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In the Bible, “keeping” can sometimes refer to guarding people or things, in prison or by soldiers. It’s the kind of “keeping” people do with someone or something dangerous. In Matthew’s gospel, for instance, the authorities try to keep the tomb of the crucified Jesus under armed guard – which, as we know, doesn’t keep Jesus from rising from the dead on the third day. In the book of Acts Herod keeps the apostle Peter in prison, and then later the Romans keep the apostle Paul in prison.

Which, again, doesn’t keep them from sharing that dangerous liberating gospel. Peter is released from prison by an angel; Paul and Barnabas are rescued by an earthquake but stay on to preach the good news to their jailer, and his whole household accepts Christ. The apostle Paul makes a point of the futility of this kind of keeping in his second letter to Timothy, when he writes, “Remember Jesus Christ, raised from the dead, a descendant of David—that is my gospel, for which I suffer hardship, even to the point of being chained like a criminal. But the word of God is not chained.” (2 Timothy 2:8-9)

So even though the book of Revelation does begin with the announcement that it’s “a revelation of Jesus Christ,” and even though words about Jesus have been considered dangerous in some times and some places, Christians aren’t usually the ones who think that way about them, and keeping the gospel that way doesn’t do any good anyway, so we probably don’t seriously think this is the kind of “keeping” we’re supposed to do with these words …

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There’s another way to “keep” things … not as common in the Bible, but familiar to us, Americans, of the 21st century …

Does anyone here have a garage? My family, too. And does anyone here “keep” things in their garage? My family, too. And I believe I’m telling the truth when I say that we do not keep as many things in our garage as my late parents of blessed memory kept in theirs. Because we have two cars, which we can keep in the garage, AND we can walk almost all the way around both of those cars without having to turn sideways and squeeze past anything else we are also keeping in that garage. I’m a little embarrassed to say this, but I am guessing I am not alone in having some personal experience with keeping stuff, accumulating stuff.

Because that is a kind of “keeping” that our world encourages. It is terribly easy for us to collect stuff, and then to hang on to the stuff we’ve collected, to store it with all the other stuff that we’re hanging on to “for when we need it” or “just in case” or because “this might be worth something one of these days” – like if Antiques Roadshow comes to town – or because “someone could still get some use out of this” and we know there will be a yard sale at church one of these days, and we’ll be able to donate it.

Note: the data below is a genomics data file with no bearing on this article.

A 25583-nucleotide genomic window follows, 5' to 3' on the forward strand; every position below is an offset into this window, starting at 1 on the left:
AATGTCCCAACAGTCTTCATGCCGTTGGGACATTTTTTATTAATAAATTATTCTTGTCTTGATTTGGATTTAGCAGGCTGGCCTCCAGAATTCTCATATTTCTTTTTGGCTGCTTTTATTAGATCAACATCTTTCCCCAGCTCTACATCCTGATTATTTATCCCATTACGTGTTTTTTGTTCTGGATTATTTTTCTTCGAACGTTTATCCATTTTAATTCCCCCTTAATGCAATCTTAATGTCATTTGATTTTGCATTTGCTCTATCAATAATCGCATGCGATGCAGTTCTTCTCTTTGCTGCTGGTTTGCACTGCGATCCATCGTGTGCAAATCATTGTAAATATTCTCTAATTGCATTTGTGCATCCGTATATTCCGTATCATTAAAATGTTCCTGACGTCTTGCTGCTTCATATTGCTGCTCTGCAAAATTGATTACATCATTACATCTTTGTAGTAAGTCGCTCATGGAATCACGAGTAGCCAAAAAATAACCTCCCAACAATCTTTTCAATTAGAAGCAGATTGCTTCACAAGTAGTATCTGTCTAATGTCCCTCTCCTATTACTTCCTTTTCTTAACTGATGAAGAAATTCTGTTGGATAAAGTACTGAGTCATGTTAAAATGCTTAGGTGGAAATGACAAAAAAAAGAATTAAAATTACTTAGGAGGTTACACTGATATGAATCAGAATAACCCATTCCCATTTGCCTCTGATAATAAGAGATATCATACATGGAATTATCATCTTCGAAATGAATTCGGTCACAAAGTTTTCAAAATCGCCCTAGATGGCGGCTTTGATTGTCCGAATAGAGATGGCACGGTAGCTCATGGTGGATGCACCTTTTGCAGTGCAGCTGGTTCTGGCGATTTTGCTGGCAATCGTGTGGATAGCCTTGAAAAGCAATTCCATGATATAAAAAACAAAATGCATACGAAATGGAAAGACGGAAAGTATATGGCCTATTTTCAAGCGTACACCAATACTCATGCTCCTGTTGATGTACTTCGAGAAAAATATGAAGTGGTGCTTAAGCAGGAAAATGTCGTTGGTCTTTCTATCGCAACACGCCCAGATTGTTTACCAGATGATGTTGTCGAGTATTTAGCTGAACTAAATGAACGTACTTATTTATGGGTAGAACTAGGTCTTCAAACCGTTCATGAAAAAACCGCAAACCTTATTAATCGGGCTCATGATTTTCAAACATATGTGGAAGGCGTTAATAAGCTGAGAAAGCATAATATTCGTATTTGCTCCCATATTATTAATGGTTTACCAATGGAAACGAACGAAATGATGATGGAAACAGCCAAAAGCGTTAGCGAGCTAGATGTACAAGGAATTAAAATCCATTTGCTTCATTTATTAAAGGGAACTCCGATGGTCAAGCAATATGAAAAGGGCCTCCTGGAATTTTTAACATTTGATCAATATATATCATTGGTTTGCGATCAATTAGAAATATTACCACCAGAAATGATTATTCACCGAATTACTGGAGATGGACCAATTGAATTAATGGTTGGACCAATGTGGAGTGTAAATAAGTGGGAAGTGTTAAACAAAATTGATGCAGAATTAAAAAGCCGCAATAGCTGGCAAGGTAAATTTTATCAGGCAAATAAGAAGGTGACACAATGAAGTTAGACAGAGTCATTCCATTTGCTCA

That’s a kind of “keeping” many of us know about, and that kind of keeping can even result in some blessing. If we ever do need those extra nails or those scraps of fabric or those old magazines we saved, we’ll be glad we hung on to them. When we do finally donate that piece of furniture that still has a lot of good in it to the church yard sale and we see someone leaving with it all excited because it was just what they needed, that’s a good feeling.

Words are not exactly that kind of thing …

But we might be able to think of one or two ways to collect words, store words, out of the way, just in case we need them one of these days … like in a file cabinet or on a bookshelf …

But Jesus’ words and words about Jesus wouldn’t be the kind words we’d want to “keep” that way.

Because the kinds of things we do keep that way – in the garage or the attic or the basement or up on a shelf – are usually things that we’re not using right now, or things that frankly aren’t particularly pertinent to our actual lives right now – we might even think they’re valuable, but we just don’t have a place for them in the living room or the kitchen … they’re not what we use all the time, like the kitchen table, or need to have on hand all the time, like our car keys or our check books …

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But there is, in fact, a place in the Bible that talks specifically about keeping the vital kind of words we do want to touch our daily lives – one I think we can assume John and the Christians in Asia would have known, too, because it’s an earlier message, a well-known one.

It’s where Moses tells the Israelites who are about to enter the promised land “to keep these words that I am commanding you today in your heart …” – and then gives them the instructions to: